Paris became the capital of France in 508 with the arrival of Clovis, King of the Franks, since when a succession of kings, emperors and now the politicians have stamped their authority on the city through architecture. Francois I demolished Philippe-Auguste’s Louvre fortress and built a Renaissance palace; Henri IV founded the aristocratic Marais district; Louis XIV added Les Invalides; Napoleon congratulated himself with the Arc de Triomphe; and Louis-Philippe employed Baron Haussmann to remodel the cramped old town with broad boulevards. (These were more practical than aesthetic, designed to facilitate troop movements in the event of a civil uprising.) Towards the end of the 19thC, the era of the great exhibitions inspired the Tour Eiffel, Palais de Chaillot, and Gare d’Orsay (now a spectacular museum), and the latest billion-franc projects include the revamping of the Louvre, the futuristic Cité des Sciences at La Villette, and Grande Arche at La Defense which completes the Voie Triomphale (Triumphal Way) linking the Louvre to the modern business district. To muse on the best places to visit in both old and new Paris, why not visit the Parc Andre Citroen on rue Balard, near quai Citroen. Replacing the old Citroen factory, this post-modern park has glasshouses, computer-controlled fountains, and hot-air balloon rides giving city views from 150 m.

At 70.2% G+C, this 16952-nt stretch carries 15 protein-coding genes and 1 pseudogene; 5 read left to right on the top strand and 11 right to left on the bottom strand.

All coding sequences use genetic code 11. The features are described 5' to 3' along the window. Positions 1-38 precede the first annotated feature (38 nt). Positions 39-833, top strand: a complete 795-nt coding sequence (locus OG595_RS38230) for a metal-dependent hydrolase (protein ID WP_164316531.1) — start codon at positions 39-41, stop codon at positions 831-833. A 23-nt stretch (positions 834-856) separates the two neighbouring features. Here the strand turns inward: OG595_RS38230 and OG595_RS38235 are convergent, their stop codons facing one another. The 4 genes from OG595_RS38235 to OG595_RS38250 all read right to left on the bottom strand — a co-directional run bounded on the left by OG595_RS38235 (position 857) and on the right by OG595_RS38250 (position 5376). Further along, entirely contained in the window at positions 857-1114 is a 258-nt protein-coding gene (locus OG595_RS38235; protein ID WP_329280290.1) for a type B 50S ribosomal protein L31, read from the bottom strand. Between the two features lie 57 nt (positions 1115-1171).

Beneath the monumental facade, there is another Paris, a collection of villages with parish churches, markets, cafes and bars where poets and painters, travellers and thinkers have traditionally found refuge. This is the Left Bank, where the students of the Sorbonne once spoke Latin; it is also picturesque Montmartre, and quietly prosperous Passy where Balzac hid from his creditors. To understand Paris you have to explore both sides of the coin – forgive her airs and celebrate her graces.
Using this section